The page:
Early in the term, faculty members should clarify in writing expectations regarding permissible academic conduct. While some expectations are obvious, gray areas exist where standards vary across subjects and departments. MIT Academic Integrity provides guidance for ensuring responsible academic behavior.

For some students, a particularly troublesome area is the question of working together on problem sets and other homework assignments. The use of old solution sets or lab reports presents a similar problem. Because homework assignments have two roles — helping students learn the material and helping instructors evaluate academic performance — it is not always obvious how much assistance from old materials, if any, the instructor finds acceptable. Course syllabi should explain precisely the faculty member's expectations about the nature and extent of any collaboration or assistance from old materials they permit or encourage. If assistance from old materials is permitted, the instructor should be certain that the materials are available to all students equally.

If a faculty member believes that a student has violated expected standards of academic honesty, s/he has several available courses of action. For more detailed guidelines, see the Academic Honesty sections of Policies and Procedures.

Faculty should report actionable cases of academic dishonesty to the Office of Student Citizenship at x3-7848. Within each department, a senior member of the Faculty, such as the department head, should be available to provide guidance to faculty members and students in cases of academic dishonesty. In addition, assistant and associate deans in the Office of the Dean for Undergraduate Education, the Office of the Dean for Student Life, and the Office of the Dean for Graduate Education , as well as the Ombuds Office, are available for consultation with students, faculty, and department heads.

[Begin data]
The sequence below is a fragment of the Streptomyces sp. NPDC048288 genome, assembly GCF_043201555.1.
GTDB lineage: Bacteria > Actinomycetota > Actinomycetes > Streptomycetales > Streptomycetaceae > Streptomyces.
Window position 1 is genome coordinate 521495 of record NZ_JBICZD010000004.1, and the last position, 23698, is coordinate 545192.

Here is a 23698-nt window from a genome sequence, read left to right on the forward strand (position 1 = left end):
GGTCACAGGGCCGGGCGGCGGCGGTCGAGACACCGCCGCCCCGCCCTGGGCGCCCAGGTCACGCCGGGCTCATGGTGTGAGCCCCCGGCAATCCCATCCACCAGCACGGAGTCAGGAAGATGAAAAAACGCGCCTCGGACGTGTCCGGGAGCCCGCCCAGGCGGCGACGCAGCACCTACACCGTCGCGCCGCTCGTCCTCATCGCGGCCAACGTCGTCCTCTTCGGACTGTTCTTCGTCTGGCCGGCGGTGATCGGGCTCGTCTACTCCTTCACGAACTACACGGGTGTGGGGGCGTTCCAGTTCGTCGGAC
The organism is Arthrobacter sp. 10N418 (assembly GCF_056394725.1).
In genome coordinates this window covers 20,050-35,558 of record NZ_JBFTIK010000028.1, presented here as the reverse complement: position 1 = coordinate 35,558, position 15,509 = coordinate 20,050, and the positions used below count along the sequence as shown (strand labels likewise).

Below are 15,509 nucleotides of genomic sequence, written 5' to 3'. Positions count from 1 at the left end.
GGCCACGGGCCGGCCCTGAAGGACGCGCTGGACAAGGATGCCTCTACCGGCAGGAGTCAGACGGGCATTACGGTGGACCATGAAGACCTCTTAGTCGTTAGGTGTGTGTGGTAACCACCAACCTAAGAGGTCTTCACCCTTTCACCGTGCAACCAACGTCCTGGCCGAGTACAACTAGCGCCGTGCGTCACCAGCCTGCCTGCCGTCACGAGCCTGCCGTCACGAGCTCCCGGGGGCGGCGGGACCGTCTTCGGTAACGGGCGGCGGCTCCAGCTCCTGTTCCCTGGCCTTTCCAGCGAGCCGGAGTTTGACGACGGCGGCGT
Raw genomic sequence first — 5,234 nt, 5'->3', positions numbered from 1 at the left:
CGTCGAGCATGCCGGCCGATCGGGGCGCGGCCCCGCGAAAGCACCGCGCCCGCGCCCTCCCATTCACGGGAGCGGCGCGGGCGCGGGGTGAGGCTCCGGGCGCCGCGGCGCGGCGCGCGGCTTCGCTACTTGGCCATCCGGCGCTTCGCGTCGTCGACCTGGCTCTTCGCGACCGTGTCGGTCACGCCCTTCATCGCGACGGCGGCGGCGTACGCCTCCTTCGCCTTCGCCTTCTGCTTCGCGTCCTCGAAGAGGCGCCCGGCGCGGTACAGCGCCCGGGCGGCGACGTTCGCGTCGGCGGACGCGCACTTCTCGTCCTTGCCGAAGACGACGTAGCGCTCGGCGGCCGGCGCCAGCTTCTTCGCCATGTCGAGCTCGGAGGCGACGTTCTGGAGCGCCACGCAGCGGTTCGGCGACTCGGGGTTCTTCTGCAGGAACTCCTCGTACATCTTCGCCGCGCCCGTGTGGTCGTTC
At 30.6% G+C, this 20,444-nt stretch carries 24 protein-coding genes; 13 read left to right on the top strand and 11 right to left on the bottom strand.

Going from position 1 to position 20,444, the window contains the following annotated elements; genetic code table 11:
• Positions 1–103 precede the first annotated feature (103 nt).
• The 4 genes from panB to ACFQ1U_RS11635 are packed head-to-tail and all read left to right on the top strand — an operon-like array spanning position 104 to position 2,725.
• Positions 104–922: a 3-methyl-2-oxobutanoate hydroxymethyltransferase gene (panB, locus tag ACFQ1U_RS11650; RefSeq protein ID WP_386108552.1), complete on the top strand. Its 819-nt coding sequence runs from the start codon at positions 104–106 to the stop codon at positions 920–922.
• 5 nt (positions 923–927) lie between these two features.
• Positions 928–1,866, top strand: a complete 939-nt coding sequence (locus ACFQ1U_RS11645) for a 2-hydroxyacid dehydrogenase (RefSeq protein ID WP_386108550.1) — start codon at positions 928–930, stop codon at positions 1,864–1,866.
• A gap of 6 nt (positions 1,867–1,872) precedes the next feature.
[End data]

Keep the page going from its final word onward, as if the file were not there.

Prerequisite Subjects

Prerequisites are used to indicate the sequence in which subjects are to be taken and the base of knowledge on which a particular subject will build. Before taking a subject, a student should complete any prerequisite(s) listed in the catalogue description for that subject. (Co-requisites, which are listed in the catalogue in italics, are to be taken concurrently.)

Once prerequisites and co-requisites are included in a subject listing, it is the responsibility of the instructor to insure that the subject is taught at that level. At the first class, instructors should reiterate the prerequisites and co-requisites, and describe acceptable substitutions.

Students who do not have the stated prerequisites should obtain the permission of the instructor. Instructors may request that the Registrar's Office identify students without prerequisites, and in some cases, screen them from the subjects. If the instructor allows a student to waive or make a substitution for a prerequisite, it is then the student's responsibility to master any missing background material in a timely fashion so that the content of the subject does not change for other students in the subject.